Inside No.9

The story of Alvaro Negredo - what he achieved and what might have been

Few strikers in City’s history hit the ground running quite as fast as Alvaro Negredo.

It was fitting he chose the No.9 shirt for his first club in England because, in many ways, he was the archetypal English No.9.

Big, strong and great in the air, he could have played in any era of football in this country but alongside Sergio Aguero, for a time, he became unstoppable.

Negredo was signed from Sevilla in July 2013, following in the footsteps of Jesus Navas who had joined City a few weeks before as Manuel Pellegrini returned to La Liga for talent he knew and trusted.

Negredo had earned a reputation as a prolific goal-scorer in Spanish football, with 71 goals in 133 appearances for Sevilla the three seasons prior to his switch to the Etihad.

It didn’t take him long to replicate that form in the sky blue of City as the striker nicknamed ‘The Beast’ quickly became a firm fan favourite.

"We connected very well from the beginning. In my first league games I came out from the bench and almost scored in every game,” recalled Negredo.

“For me, starting like this in such an important team in the Premier League, it I was accomplishing something, I'm not going to say  ‘it was a dream’, because it sounds like I was not expecting to be capable of doing it, but it was great.

“I was surrounded for some amazing players, with a lot of quality, the first two or three goals were headers, and I think people in England liked that. The strength that I had was good for the team because we had great attacking players on both sides.”

It was the partnership with Aguero that immediately caught the eye, however.

By mid-January, the lethal strike pairing had plundered 45 goals between them – 23 for Negredo and 22 for Aguero and were set to become one of the Club’s most prolific of all-time.

“The truth is that Sergio and I got along very well since the very beginning,” said Negredo.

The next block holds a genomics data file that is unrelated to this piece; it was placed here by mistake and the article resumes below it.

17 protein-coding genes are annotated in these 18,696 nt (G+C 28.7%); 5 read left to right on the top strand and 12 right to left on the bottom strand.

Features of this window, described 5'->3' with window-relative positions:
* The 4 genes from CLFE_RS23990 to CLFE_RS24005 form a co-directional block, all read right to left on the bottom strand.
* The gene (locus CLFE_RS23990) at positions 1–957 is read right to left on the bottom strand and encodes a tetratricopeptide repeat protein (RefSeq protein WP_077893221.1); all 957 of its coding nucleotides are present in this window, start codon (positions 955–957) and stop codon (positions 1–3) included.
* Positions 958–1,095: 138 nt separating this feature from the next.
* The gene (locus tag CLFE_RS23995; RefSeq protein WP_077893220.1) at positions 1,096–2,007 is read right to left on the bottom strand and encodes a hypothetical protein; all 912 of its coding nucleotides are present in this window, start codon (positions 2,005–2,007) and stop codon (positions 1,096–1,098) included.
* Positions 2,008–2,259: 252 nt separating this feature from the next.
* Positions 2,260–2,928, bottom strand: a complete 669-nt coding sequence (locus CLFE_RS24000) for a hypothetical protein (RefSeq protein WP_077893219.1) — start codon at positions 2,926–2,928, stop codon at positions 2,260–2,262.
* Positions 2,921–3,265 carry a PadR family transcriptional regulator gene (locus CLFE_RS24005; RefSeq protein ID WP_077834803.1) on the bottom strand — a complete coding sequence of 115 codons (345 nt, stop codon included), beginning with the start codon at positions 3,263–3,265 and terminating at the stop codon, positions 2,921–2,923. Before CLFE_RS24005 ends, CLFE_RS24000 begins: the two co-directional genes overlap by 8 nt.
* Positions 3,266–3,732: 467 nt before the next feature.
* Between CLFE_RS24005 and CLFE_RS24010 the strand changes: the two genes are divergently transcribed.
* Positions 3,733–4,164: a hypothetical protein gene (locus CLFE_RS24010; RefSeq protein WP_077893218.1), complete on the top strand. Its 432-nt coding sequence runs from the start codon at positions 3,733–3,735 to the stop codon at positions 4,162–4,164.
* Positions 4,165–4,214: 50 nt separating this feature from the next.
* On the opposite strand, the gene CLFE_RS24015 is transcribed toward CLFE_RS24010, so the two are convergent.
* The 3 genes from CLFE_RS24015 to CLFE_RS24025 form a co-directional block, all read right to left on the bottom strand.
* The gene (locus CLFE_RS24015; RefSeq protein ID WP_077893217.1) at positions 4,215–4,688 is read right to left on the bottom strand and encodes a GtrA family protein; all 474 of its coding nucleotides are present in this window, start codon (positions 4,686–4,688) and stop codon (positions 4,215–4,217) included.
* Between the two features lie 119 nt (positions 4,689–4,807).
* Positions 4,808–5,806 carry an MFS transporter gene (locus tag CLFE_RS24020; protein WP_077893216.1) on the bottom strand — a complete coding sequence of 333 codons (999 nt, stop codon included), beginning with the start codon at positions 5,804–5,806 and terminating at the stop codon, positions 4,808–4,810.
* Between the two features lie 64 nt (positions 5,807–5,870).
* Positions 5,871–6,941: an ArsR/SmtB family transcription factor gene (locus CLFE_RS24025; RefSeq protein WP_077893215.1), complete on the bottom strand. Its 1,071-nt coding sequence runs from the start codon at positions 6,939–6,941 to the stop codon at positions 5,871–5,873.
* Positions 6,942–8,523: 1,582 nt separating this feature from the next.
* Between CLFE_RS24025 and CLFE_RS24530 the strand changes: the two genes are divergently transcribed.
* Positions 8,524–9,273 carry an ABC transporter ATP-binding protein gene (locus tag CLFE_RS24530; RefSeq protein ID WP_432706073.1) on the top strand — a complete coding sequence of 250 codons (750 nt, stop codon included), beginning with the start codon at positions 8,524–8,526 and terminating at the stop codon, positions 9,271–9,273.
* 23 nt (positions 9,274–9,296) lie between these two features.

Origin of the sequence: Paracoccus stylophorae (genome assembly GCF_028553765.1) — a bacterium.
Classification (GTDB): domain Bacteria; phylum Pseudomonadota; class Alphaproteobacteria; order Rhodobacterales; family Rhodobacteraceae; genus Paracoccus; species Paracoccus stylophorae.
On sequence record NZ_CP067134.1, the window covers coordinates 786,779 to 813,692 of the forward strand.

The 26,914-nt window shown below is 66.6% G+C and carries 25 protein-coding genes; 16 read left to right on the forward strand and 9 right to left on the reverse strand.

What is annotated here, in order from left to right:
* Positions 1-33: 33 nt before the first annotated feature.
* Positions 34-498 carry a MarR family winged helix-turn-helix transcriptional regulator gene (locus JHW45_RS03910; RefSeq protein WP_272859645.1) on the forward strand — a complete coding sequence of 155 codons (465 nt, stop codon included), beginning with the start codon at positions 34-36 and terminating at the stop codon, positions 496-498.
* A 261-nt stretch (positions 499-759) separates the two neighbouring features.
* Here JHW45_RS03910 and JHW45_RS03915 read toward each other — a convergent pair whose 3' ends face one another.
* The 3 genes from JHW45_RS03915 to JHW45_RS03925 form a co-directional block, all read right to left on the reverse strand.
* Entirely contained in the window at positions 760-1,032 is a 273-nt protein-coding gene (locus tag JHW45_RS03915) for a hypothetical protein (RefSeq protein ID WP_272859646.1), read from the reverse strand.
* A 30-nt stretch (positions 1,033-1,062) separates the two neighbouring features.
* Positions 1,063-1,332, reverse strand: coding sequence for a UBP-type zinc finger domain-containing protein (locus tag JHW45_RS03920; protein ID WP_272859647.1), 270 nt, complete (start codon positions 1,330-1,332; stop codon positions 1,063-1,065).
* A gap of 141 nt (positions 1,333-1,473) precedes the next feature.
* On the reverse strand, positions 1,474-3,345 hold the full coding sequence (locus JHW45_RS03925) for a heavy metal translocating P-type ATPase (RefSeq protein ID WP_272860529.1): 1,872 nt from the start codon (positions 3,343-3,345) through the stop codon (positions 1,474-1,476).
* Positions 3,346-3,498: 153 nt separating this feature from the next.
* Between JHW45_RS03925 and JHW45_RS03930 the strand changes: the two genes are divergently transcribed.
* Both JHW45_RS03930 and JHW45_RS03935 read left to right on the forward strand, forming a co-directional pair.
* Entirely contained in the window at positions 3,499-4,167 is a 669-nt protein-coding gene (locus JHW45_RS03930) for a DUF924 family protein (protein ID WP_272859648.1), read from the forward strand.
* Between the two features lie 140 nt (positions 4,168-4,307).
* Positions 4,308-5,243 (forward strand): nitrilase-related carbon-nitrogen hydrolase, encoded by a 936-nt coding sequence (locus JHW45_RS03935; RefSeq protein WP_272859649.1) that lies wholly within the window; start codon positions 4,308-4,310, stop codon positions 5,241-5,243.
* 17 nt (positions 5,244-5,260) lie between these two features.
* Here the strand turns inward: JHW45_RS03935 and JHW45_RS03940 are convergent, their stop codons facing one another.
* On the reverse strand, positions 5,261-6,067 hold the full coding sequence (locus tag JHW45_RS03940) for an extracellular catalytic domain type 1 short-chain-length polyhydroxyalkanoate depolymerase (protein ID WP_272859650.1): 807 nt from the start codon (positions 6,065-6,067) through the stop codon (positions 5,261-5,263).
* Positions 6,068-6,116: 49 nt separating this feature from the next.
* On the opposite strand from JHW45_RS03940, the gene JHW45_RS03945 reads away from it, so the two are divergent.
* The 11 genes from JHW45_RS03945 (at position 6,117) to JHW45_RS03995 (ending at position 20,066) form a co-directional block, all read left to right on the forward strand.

“I am not a selfish striker who collects the ball and shoots. I had that connection with him and also with Edin Dzeko and Stevan Jovetic, Samir Nasri and David Silva behind ... we had a very good line behind us.

“We made built a good friendship, because of the language, it helped me a lot. We got on well not only on the field and in the locker room, but also outside the locker room, and playing with a player like Kun, who has won everything, for me it was a privilege and we had that good feeling that made it work.”

City were powering their way to a second Premier League title in three years and Negredo was in the form of his life, but despite a 6-0 Capital Cup semi-final first leg lead over West Ham United, Pellegrini played his first choice partnership at Upton Park and paid the price.

City were 3-0 up with 59 minutes played – 9-0 on aggregate – but Negredo remained on the pitch and was still there after all three subs had been used – in the dying moments of he game, he chased a ball into the corner and was barged over, injuring his shoulder.

Few realised the seemingly innocuous injury would be the beginning of the end of Negredo’s time with City.

“I suffered the shoulder injury and everything changed,” he said. “It was difficult for me to be back to my best shape again, because I was playing with a lot of pain. I had to play with a bandage and for, as a player who likes contact, likes to collide, not being able to use the right side was complicated… I could also have opted for the option of staying at home, or in the bench, but the circumstances of the team required me to play, I forced more than I should and then I could not meet my level again because in the end the other forwards were also at a very good level and in the end you have to respect the manager's decisions.”

Negredo soldiered on, but he looked half the player he had been and he would never score again for City…

“My spell in Manchester could have been longer because I was very comfortable at the Club, I was happy, but, of course, during the second half of the season I did not have the opportunities I expected, which I respect,” he said.

“A manager has a team to manage and I’m not the kind of guy who ask questions when I don’t play. You have to accept it; you have to be a professional and at the end of the season I chose what I thought was the best for me, which was to return to Spain. I do not know if I was wrong or not, but it was my decision and time has passed by and I keep to myself the best that of those times

“Ultimately, we won the Premier League and League Cup and this is the best I took from that year, with the love of the supporters and the friendship of the teammates too. Winning the Premier League means that you’re been consistent, we beat a lot of records during that season. As a player I would have liked to have a little more prominence in the final stretch, but in the end I am happy we won those two trophies because the Premier League a huge achievement.”

Now 35, Negredo – who returned to England briefly with Middlesbrough in 2016/17 – has returned to La Liga having agreed a one-year deal with Cadiz. He still follows City’s results and retains great affection fro the Club and the supporters who got behind him from day one.

“I had a wonderful season with City and it was the love of the fans and many colleagues that made it so memorable,” he said.